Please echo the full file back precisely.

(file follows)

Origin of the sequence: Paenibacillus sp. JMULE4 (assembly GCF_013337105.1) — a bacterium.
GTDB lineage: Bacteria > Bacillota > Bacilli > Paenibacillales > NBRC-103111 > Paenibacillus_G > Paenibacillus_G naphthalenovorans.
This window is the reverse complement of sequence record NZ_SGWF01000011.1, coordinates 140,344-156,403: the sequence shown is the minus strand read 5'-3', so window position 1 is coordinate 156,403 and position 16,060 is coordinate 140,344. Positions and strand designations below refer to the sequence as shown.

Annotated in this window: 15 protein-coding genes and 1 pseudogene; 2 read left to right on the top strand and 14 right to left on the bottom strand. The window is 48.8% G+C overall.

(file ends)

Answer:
Origin of the sequence: Paenibacillus sp. JMULE4 (assembly GCF_013337105.1) — a bacterium.
GTDB lineage: Bacteria > Bacillota > Bacilli > Paenibacillales > NBRC-103111 > Paenibacillus_G > Paenibacillus_G naphthalenovorans.
This window is the reverse complement of sequence record NZ_SGWF01000011.1, coordinates 140,344-156,403: the sequence shown is the minus strand read 5'-3', so window position 1 is coordinate 156,403 and position 16,060 is coordinate 140,344. Positions and strand designations below refer to the sequence as shown.

Annotated in this window: 15 protein-coding genes and 1 pseudogene; 2 read left to right on the top strand and 14 right to left on the bottom strand. The window is 48.8% G+C overall.